SparingVision Presents Progress of its Lead Gene Therapy Program, SPVN06, at ARVO 2022

SparingVision Presents Progress of its Lead Gene Therapy Program, SPVN06, at ARVO 2022

Paris, May 5, 2022 – SparingVision (“the Company”), a genomic medicine company developing vision saving treatments for ocular diseases, a genomic medicine company developing vision saving treatments for ocular diseases, announces today that it has presented progress of its lead gene therapy program, SPVN06 in an oral presentation and two posters at the Association for Research in Vision and Ophthalmology (ARVO) 2022 Annual Meeting.

SparingVision first presented pharmacology data on SPVN06, a breakthrough gene therapy approach targeting Inherited Retinal Diseases (IRDs), demonstrating a highly significant protection of visual function as well as greater cone density following subretinal administration of SPVN06 in a murine model. The Company is currently conducting a GLP[1] toxicology and biodistribution study which will mark the last step in preclinical validation ahead of the Company’s Clinical Trial Authorisation (CTA) submission and Investigational New Drug (IND) application which are both expected in Q3 this year.

Stéphane Boissel, President and Chief Executive Officer of SparingVision, said: “The positive progress we are seeing in our preclinical data is extremely promising as we head towards CTA and IND submission. We are also honoured that ARVO has given us the platform to share our findings regarding the natural history of retinitis pigmentosa in an oral presentation; this is a true testament to the significance of our research and recognizes our position as a pioneer and thought leader in research on mutation-agnostic and disease-independent gene therapy in the ocular space.”

SparingVision later provided updates on its two natural history studies conducted in parallel to the IND-enabling program for SPVN06: PHENOROD1 and PHENOROD2. Together, these natural history studies provide greater insight into the course of development of retinitis pigmentosa (RP), one of the most common inherited retinal diseases that affects two million patients worldwide, and the primary target of SPVN06. They are expected to inform the Company on the target patient population and potential efficacy endpoints of the upcoming first-in-man clinical trial with SPVN06, named PRODYGY. To some extent, they will be used as a lead-in study for the PRODYGY study.

Dr Daniel C. Chung, Chief Medical Officer of SparingVision, added, “Despite retinitis pigmentosa being a leading cause of blindness worldwide, there is a great need for clinical information on the disorder’s evolution. As such, there remains a strong interest in natural history studies in the field. The data from our PHENOROD1 and PHERNOROD2 studies offer novel insights to inform clinical trial design and treatment development that will prove invaluable as we move towards the clinic.”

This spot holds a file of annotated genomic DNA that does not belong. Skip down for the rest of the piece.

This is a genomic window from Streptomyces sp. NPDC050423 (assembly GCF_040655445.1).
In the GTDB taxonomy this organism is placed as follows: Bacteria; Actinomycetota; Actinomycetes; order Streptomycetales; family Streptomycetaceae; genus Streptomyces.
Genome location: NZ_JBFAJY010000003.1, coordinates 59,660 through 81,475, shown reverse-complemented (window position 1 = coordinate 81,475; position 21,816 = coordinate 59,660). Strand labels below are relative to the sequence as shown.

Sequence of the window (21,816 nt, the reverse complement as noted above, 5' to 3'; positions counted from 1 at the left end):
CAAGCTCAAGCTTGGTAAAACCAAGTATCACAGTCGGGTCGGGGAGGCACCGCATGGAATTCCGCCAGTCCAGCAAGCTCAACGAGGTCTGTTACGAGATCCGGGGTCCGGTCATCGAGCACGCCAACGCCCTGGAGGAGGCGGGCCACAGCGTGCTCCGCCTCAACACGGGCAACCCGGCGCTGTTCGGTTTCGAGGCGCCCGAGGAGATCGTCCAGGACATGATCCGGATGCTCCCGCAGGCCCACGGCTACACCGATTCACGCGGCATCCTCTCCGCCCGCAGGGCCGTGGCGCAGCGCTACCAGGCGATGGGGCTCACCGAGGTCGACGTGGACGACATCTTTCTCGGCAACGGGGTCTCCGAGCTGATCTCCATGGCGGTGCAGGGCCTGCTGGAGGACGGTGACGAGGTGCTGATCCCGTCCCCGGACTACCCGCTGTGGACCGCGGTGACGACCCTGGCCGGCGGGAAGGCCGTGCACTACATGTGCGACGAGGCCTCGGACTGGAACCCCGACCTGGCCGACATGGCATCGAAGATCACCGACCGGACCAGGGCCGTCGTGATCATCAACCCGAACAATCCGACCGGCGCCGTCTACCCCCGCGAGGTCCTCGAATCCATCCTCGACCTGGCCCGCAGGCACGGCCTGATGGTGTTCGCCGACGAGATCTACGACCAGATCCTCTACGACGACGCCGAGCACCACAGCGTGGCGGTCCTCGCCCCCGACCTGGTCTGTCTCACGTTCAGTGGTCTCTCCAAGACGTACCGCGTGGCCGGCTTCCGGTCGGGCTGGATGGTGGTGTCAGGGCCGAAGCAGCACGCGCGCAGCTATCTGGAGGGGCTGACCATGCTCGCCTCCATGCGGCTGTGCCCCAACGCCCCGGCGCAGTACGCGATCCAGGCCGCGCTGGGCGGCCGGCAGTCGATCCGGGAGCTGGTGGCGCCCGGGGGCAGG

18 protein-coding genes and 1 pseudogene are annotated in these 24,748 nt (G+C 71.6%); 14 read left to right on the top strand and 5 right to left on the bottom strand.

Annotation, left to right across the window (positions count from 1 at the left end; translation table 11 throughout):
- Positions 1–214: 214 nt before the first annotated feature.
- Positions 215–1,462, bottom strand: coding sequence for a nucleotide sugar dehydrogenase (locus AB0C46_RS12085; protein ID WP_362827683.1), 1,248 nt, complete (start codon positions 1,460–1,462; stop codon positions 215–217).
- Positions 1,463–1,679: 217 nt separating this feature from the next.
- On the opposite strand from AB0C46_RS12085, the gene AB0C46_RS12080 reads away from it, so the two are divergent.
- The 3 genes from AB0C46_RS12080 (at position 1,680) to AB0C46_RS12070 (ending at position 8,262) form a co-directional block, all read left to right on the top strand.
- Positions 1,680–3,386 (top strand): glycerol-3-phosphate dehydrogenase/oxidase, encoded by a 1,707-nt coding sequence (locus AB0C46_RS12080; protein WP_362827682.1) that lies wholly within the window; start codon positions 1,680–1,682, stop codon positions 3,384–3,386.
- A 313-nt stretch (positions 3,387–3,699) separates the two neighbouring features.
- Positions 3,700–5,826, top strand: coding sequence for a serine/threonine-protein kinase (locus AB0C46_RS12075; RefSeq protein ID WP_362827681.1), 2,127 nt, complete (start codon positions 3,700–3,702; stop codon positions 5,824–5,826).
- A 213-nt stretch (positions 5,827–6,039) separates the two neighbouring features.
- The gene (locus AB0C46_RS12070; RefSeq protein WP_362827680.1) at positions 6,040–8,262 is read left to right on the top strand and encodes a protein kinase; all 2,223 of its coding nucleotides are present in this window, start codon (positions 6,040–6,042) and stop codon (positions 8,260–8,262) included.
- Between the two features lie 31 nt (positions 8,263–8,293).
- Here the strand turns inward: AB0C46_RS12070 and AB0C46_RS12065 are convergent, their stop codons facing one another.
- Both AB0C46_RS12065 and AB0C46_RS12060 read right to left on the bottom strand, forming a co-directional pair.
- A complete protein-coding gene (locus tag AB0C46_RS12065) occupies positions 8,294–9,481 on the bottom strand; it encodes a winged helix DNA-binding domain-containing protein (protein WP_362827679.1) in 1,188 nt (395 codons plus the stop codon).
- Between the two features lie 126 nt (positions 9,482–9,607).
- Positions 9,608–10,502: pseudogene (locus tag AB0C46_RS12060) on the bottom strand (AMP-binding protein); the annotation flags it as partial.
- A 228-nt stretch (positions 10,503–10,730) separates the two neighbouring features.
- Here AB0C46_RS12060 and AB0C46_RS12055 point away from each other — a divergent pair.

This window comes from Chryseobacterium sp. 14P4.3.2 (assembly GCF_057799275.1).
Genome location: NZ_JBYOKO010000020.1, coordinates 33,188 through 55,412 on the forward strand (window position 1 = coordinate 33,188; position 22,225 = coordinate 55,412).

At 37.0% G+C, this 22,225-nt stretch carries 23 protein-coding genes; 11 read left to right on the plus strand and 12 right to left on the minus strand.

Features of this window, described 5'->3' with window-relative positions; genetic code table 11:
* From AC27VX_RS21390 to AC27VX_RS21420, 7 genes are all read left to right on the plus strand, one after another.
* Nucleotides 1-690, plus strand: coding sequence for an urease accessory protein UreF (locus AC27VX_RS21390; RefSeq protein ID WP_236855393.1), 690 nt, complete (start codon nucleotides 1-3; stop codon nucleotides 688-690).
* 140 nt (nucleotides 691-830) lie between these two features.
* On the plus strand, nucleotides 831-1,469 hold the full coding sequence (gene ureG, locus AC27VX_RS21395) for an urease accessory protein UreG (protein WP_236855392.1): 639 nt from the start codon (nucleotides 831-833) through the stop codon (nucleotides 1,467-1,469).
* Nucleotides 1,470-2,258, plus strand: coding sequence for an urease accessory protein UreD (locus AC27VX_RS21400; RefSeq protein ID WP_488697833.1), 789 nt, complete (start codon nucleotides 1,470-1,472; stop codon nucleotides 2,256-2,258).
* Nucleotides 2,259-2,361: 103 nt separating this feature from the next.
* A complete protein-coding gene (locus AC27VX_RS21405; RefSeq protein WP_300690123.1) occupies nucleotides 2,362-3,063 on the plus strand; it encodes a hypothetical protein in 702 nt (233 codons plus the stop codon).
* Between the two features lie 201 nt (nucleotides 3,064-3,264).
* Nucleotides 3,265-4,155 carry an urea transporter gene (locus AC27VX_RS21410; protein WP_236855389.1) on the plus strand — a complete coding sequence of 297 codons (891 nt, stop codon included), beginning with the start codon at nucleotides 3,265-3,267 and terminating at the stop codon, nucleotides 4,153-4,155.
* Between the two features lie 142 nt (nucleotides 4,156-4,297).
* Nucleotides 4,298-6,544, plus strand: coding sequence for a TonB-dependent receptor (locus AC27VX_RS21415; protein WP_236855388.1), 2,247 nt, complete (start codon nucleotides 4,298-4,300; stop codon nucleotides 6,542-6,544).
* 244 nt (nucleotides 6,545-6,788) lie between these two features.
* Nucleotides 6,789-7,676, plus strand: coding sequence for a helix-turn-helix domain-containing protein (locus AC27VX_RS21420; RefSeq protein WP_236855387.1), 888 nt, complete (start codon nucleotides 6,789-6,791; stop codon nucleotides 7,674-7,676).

PHENOROD1 is a retrospective study of RP due to RHO, PDE6A, or PDE6B mutations, the purpose of which was to better understand the natural history of rod-cone degeneration in RP according to underlying genotypes. PHENOROD2 is a prospective natural history study of RP due to RHO, PDE6A, or PDE6B mutations which looked at the evolution of RP.

More details of the presentations can be found below:

Oral Presentation: Prospective natural history of retinitis pigmentosa due to RHO, PDE6A, or PDE6B mutations: interim analysis of the PHENOROD2 study (Presentation #4294).

Presenter: Anne Celle, Clinical Project Manager at SparingVision

  • Interim analysis of the first 44 patients enrolled showed that overall, visual acuity remained stable at one year of follow-up. Kinetic visual fields showed similar results, in this first half of the PHENOROD2 cohort including less affected patients. Future analyses including the entire PHENOROD2 cohort may show a more defined picture, with additional functional and structural measures such as microperimetry and ellipsoid zone. Patient recruitment in the PHENOROD 2 study has now been completed (n=82).

Poster Presentation: Retrospective natural history of retinitis pigmentosa due to RHO, PDE6A, or PDE6B mutations: the PHENOROD1 study (Poster #4497-F0284).

Presenter: Alice Le Meur, Director, Clinical Projects at SparingVision

  • Analysis of functional and structural visual parameters allowed to better define the natural history of rod-cone dystrophy and reported the slow progression of visual loss in 110 patients with RP across all three mutations over an average of 6 years of follow-up. Non-parametric regression models further demonstrated progressive degeneration, as shown by the evolution of visual functional parameters Best-Corrected Visual Acuity (BCVA) and Visual Field (VF); however, the rates of change varied over several decades with onset ofvisual field constriction generally occurring earlier, followed by visual acuity loss later in life. These results are of particular interest in optimizing the design of clinical studies and the selection of patients in the development of treatments aimed at protecting photoreceptors, such as SPVN06.

Poster Presentation: SPVN06, a novel mutation-independent AAV-based gene therapy, dramatically reduces vision loss in the rd10 mouse model of rod-cone dystrophy (Poster #56 – A0029).

Presenter: Dr. Florence Lorget, PharmD, PhD, DABT, Chief Development Sciences Officer at SparingVision

  • SPVN06 pharmacological activity was demonstrated in an autosomal recessive model of retinitis pigmentosa (rd10 mouse model). SPVN06 subretinal administration at P18 (1E8 vg/eye, 1 µL) resulted in a highly significant slow-down in visual acuity loss measured by optokinetic at all evaluated timepoints (P32, P38 and P45) and greater cone density at P48 when compared to controls.

[1] GLP : Good Laboratory Practices